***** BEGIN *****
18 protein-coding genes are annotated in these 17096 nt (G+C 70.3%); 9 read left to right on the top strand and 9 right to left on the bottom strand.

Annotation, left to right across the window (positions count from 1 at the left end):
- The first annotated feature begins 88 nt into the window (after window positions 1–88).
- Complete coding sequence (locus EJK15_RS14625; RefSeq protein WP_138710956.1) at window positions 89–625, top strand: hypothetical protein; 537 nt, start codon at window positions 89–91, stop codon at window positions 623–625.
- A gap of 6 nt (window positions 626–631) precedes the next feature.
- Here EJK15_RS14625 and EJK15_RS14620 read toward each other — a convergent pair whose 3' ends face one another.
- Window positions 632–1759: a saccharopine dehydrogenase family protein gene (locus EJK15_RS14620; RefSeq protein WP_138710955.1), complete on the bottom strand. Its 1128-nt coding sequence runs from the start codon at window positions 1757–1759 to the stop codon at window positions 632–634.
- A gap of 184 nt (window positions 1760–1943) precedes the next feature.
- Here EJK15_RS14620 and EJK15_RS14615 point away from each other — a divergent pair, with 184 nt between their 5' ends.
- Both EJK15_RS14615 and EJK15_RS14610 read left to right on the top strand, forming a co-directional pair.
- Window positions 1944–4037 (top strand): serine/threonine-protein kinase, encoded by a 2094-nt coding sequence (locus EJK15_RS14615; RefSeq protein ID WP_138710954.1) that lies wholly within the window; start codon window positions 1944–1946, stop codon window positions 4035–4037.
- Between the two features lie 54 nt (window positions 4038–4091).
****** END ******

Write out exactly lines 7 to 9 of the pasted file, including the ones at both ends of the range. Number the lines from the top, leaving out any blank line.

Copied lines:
- Window positions 632–1759: a saccharopine dehydrogenase family protein gene (locus EJK15_RS14620; RefSeq protein WP_138710955.1), complete on the bottom strand. Its 1128-nt coding sequence runs from the start codon at window positions 1757–1759 to the stop codon at window positions 632–634.
- A gap of 184 nt (window positions 1760–1943) precedes the next feature.
- Here EJK15_RS14620 and EJK15_RS14615 point away from each other — a divergent pair, with 184 nt between their 5' ends.